Switzerland at a Glance

The hazard situation in the Alpine country of Switzerland is influenced by the significant differences in altitude over a small area and relatively high precipitation volumes as compared with the rest of Western Europe. Floods, in particular, can arise almost everywhere as water run-off per square meter is almost four times the global mean.

Text: Beat Jordi

Switzerland lies in the temperate climate zone of the centre of Western Europe and borders on France, Germany, Austria, Liechtenstein and Italy. Its territory totals 41,285 square kilometres (km2), of which almost two thirds are located in the Alpine region. The intensively developed residential and economic zone is concentrated on the relatively flat Central Plateau which only accounts for 23 percent of the country’s territory. Nestled between the Jura mountains in the north west and the foothills of the Alps in the south, this plain, which ranges from 50 to 100 kilometres in width, extends in a north-east direction from Lake Geneva to Lake Constance.

Densely populated Central Plateau

The vast majority of Switzerland’s population of around 8.2 million people live in the lowland. In addition to the centres of industrial production, the majority of the important service operations and the main road, rail and aviation infrastructure, all of the major cities, i.e. Geneva, Lausanne, Bern, Lucerne, Zurich and Basle, are located there. Thus, with a population density of more than 600 people per km2, the Swiss Central Plateau is one of the most densely populated areas in Europe.

High levels of runoff

Due to the prevailing westerly winds and the country’s proximity to the Atlantic Ocean, the Mediterranean Sea and the North Sea, a lot of humid air is blown towards the Alps. Rain fronts often accumulate for days in front of this meteorological barrier, giving Switzerland above-average annual precipitation volumes of around 1,460 litres per square metre (m2). A good two thirds of this, i.e. almost 1,000 litres per m2, is discharged to other countries through an intricate network of streams and rivers. The mean water runoff in Switzerland is almost four times higher than that in the rest of Europe and the world. Thus, a total of 40 billion cubic metres of water flow into the Mediterranean, North Sea and the Black Sea via the main rivers, i.e. the Rhine, Rhone, Ticino (via the Po) and Inn (via the Danube). This explains Switzerland’s crucial role as a water reservoir for Western Europe.

Almost countrywide flood risk

Due to the extensive network of water courses, whose combined length totals around 65,000 kilometres, and due to the extreme differences in altitude of up to 4,000 metres over a relatively small area between the Alps and the Central Plateau, floods can occur almost everywhere in Switzerland. Moreover, the steepness of the terrain exacerbates erosion and hence, also, the risks posed by landslides and debris flows. Warmer periods, when the seasonal snow and glacier melt in the Alpine region coincide with intensive storms or orographic precipitation, are particularly critical. In this situation, rivers and lakes often break their banks and flood the valley plains.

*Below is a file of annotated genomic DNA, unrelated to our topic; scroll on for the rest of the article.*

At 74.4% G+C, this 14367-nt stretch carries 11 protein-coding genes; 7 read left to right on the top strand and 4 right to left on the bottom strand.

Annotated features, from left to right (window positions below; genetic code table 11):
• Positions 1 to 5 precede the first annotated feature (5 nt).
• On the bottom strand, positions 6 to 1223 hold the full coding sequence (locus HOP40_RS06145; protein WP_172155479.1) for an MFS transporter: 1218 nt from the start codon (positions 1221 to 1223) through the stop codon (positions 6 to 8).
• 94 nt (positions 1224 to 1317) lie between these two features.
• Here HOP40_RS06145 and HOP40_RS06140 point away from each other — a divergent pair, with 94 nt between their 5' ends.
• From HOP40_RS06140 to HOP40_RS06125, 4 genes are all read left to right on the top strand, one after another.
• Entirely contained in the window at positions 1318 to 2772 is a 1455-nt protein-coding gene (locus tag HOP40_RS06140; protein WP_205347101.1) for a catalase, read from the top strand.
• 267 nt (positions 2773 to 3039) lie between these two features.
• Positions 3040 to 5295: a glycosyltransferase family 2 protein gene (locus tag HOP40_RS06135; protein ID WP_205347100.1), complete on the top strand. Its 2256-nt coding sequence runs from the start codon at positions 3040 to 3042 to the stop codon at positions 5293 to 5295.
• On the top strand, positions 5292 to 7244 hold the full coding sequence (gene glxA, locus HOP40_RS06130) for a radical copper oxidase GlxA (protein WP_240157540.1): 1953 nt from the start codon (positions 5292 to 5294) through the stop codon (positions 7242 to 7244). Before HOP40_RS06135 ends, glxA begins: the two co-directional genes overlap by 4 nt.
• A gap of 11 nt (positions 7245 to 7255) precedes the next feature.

Wide range of hazards in the mountains

However, the mountain regions are significantly more vulnerable to natural hazards than the Central Plateau. Heavy snowfall and unfavourably structured snow cover create a risk of avalanches at high altitudes, while heavy rainfall during the warmer seasons can trigger landslides and debris flows. Rockfall and landslides can also put both settlements and important transport routes at risk, as demonstrated, for example, by the blocking of the Gotthard motorway, a key cross-Alpine road axis between northern and southern Europe, in 2006. The above-average climate warming in the Alpine region and the resulting thawing of the permafrost and retreat of the glaciers will cause greater volumes of loose material to be mobilized in the future, a development which represents an additional threat to settlements, transport routes and other infrastructure. Longer periods of drought also increase the risk of forest fires, particularly in the south of Switzerland. Overall, climate change is expected to increase the intensity of precipitation and storms, prompting the need for more measures to limit the extent of the damage caused by floods, hail and severe storms. Earthquakes tend to be a rare occurrence in Switzerland, however when they arise they represent the natural hazard with the greatest potential for damage.

Safety as a public service

The protection of the population and important assets against natural hazards is provided as a public service by the state. In the federal state of Switzerland, this task is perceived as the joint task of the Confederation, cantons and municipalities. The authorities on all three levels work closely with each other in this area, which requires close cooperation. Thus, for example, the 26 cantons are responsible for the maintenance of the protection forests and water bodies, hazard mapping and the planning, construction and maintenance of protective structures – however they receive financial and expert support from the federal authorities. The Federal Office for the Environment (FOEN) is responsible for the strategic management of these tasks and guarantees safety at national level on the basis of uniform standards. It is up to the 26 cantons to decide whether to organize these tasks centrally or to delegate some of them to the political municipalities, of which there are 2,324 (status: 1.1.2015) in Switzerland. Thus, the system accommodates the cultures of political cohabitation which vary from region to region.

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Last modification 20.05.2015

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